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Like all Sims games, you can create your own characters with some pretty robust tools. Hair, body proportions and clothes. There are several outfits for various occasions. Casual wear, sleepwear, swim wear, formal wear and so on. Its all yours to customize, even different hair styles for different occasions. Then there’s an array of personality quirks for you to assign three to each of your created Sims. Do you make an evil genius that hates children? Perhaps an artful, cheerful snob would fit your cast. Then cap it off by giving each Sim one of many different aspirations. Things like love, popularity, knowledge, fortune and even food are all here. They will guide your Sim’s wants and offer aspiration goals for each sub category. Each aspiration has two or three sub categories. Will your food aspiring Sim want to be a master chef or a mixologiest? Will your love aspiring Sim want to be a serial romantic or to find their soul mate? With all of these personalities, aspirations, looks and traits, every Sim is truly different. For me, I enjoy a completely random Sim. They’re all interesting to play as and all have different goals to strive for. Will you as a player make them achieve their goals, make them cause chaos by breaking up their marriage or just watch their craziness unfold? You play how you want to.

Once your Sims are created or selected, the second step is to pick a lot or a house. You’ll have the option to buy it furnished or not. Once you’re in your lot or house, you can use the game’s robust build and buy features. You can add doors, construct walls, remove porches and do anything to your heart’s content. There are plenty of floor tiles and wall coverings like paint, siding and wall paper. It lets you make a house truly your own unique creation. If your Sim wants a bath, but there’s not enough room for a tub, why not knock down a wall and extend the bathroom? You can adjust the furniture to make things more efficient. Like having a garbage can next to the sink, so when a Sim cleans up food they drop the food in the can and wash the dish without having to find a sink in a bathroom.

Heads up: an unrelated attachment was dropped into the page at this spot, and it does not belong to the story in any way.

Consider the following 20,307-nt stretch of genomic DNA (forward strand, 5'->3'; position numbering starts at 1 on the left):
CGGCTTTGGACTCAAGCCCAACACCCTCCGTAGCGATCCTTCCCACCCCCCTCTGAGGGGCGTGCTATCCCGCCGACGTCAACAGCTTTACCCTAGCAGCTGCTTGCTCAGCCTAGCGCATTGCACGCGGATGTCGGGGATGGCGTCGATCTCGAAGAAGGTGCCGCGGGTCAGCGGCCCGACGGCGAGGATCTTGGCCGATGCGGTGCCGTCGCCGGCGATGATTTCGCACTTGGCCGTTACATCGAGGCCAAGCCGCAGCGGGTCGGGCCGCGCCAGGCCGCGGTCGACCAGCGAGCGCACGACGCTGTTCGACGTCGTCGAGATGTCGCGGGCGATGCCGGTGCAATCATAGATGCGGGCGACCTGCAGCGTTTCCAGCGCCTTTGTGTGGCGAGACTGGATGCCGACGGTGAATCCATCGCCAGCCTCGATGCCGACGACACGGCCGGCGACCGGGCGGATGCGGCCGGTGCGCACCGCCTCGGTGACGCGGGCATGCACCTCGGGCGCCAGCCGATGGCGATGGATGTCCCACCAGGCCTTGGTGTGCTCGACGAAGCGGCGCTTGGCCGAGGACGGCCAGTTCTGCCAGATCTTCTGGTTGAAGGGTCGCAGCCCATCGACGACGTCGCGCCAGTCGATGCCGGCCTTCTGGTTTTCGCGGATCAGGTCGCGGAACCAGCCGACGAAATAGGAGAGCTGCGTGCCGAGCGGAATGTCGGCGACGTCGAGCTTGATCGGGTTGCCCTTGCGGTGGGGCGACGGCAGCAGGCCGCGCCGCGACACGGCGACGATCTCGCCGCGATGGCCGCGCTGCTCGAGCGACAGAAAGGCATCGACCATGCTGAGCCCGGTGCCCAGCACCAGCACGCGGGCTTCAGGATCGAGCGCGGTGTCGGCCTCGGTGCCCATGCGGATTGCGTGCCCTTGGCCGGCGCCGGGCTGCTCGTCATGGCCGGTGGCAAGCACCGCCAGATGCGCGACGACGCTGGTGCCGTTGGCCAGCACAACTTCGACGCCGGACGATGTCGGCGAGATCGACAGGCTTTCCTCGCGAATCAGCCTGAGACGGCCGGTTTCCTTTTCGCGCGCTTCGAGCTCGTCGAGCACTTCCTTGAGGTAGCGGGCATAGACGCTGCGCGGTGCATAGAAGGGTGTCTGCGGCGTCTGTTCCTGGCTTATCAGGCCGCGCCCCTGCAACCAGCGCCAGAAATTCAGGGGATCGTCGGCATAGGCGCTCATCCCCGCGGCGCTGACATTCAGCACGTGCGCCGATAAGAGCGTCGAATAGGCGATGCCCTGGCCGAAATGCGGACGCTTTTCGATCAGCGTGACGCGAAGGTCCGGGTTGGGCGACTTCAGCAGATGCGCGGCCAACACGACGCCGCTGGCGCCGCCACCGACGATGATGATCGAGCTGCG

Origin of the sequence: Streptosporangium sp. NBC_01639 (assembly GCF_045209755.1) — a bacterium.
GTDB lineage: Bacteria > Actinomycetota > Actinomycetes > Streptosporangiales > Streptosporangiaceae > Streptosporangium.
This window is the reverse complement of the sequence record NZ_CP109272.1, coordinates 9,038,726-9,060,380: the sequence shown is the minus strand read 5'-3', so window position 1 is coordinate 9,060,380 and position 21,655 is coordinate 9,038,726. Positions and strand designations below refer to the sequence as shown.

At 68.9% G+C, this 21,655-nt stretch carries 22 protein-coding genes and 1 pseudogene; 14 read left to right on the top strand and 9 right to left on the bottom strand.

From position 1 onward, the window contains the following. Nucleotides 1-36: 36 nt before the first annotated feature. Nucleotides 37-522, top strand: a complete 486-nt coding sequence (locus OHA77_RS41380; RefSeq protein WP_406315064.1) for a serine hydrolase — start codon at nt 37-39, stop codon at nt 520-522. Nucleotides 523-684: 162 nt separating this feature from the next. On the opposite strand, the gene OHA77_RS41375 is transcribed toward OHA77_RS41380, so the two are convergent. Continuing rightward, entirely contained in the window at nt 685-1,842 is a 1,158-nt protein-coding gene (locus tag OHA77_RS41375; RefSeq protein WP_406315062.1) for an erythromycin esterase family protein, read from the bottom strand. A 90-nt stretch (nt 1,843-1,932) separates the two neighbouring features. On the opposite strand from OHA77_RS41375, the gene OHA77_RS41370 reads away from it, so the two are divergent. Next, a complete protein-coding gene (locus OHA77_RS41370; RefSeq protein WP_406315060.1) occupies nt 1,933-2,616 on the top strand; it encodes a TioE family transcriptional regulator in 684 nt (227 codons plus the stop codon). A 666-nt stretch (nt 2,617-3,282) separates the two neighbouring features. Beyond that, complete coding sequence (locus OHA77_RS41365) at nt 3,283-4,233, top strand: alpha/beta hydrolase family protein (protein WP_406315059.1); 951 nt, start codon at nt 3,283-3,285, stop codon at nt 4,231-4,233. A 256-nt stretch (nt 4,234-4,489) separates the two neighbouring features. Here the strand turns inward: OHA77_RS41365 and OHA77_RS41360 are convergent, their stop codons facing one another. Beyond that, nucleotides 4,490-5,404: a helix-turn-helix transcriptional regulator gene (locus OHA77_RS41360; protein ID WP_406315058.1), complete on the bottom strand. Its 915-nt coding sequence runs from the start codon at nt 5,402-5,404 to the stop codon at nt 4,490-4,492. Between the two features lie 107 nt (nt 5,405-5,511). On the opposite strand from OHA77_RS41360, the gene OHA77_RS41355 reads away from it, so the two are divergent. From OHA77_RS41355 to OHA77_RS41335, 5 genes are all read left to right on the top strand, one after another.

All of these things break down though. Electronics, plumbing and appliances all have a reliability factor. As your Sim fixes things their skill will level up, unlocking new ways to upgrade each thing so they don’t break down as often. There are expensive unbreakable things. Each Sim can upgrade their skills usually from reading, but also practice. Leveling up in cooking means you can make higher quality meals without starting a fire. Getting good at painting means you can sell your art for more money. Certain career levels require different skills and friends before the Sim can get a promotion. There is a meter of how well a Sim is performing at work. Thankfully, a Sim can now just instantly disappear to work without missing a ride.